Estonia Centuries Ago

As I sat watching MYSTERION, Pirjo Honkasalo’s documentary about a convent in northern Estonia, the flicker of actual film stock as well as the timeless faces and garb of the nuns convinced me that it must have been shot in the 1970s. (1991, actually). Although sometimes I would get sidetracked and have the absurd fleeting thought, “no, 14th century.” Rather like Frederick Wiseman, Pirjo Honkasalo, a female Finnish documentary filmmaker honored at this year’s IDFA festival, lets events unfold before her camera. And it’s enchanting.

Many scenes at the convent let daily life happen without commentary or exposition: planting peas in the summer, shearing sheep in the summer, sawing through and loading up 2 foot slabs of ice in the howling, bitter Estonian winter. The women are all cloaked in the black habits and headgear, (more abayas than wimples)swaddled so tightly about their faces that only hairline to cheekbones to chin are visible. The soundtrack, the women singing hymns in church, knits the scenes together with an otherworldly quality. The film is complex as well as beautiful – there’s a mine nearby pumping pollution and sludge into the river near the farm where the convent grows and raises food for its existence. The Russian Orthodox priests come in, decked in gold-embroidered finery and insane pumpkin-shaped hats. It is a quiet, slow and magical piece of filmmaking.

But it is the women themselves who are the focus. Mother Georgia, the Hegumenia of the order, escaped the Siege of Leningrad at the age of 9, although she lost her parents and her 2 sisters along the way. Sister Naellia, a seamstress from the Ukraine, gives up her free will to God and becomes Mother Victoria. But it left me wondering about that sacrifice. The alternative to the life she chose appears to be that of her sister, who married a drunk who beats her. At least Naellia chose how and where to relinquish her will.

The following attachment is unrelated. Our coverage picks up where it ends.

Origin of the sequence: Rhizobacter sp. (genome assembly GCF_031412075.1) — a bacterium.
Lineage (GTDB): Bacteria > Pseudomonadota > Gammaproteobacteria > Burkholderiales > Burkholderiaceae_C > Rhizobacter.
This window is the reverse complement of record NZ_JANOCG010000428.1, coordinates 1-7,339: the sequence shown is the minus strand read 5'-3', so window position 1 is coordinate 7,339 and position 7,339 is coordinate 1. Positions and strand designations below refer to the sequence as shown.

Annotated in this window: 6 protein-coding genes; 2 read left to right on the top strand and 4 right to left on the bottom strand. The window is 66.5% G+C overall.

The film ends with an ocean of small bobbing lanterns floating outside the church in the waning light. One of the nuns says that “the death of a nun is a joyous thing.” Surrounded by people who care for you and help you on your way, I’m sure it must be.

About rivetingpictures

I am a documentary filmmaker living in Chicago. I was the series producer of Y’ALL VERSUS US: HEAD 2 HEAD, an episodic documentary series shot over four months in rural Mississippi. A co-production between Young & Rubicam and Moxie Pictures, it aired nationwide on Fox Sports in 2010. I produced and directed TOWN AND COUNTRY (Milwaukee International Film Festival premiere 2009), co-producer and co-director of ALMOST HOME, which was part of the 2006 ITVS Independent Lens series; producer, director and editor of the documentary ORACLE OF OMAHA and producer/director of a series of web shorts entitled KILL IT AND COOK IT WITH LARRY. I serve on the Board of Directors for IFP Chicago and as committee chair for the IFP Producers Series, dedicated to enriching the professional experiences of Midwestern filmmakers. I have produced and filmed in Tanzania, Haiti, Australia, New Zealand, the former Yugoslavia and throughout America and Western Europe. I was one of 12 international filmmakers accepted in the HotDocs Film Festival’s DocLab in 2009 and is currently in Italy shooting a series of three documentary shorts exploring the artistry and craftsmanship of Venice’s chefs, painters and gondoliers.
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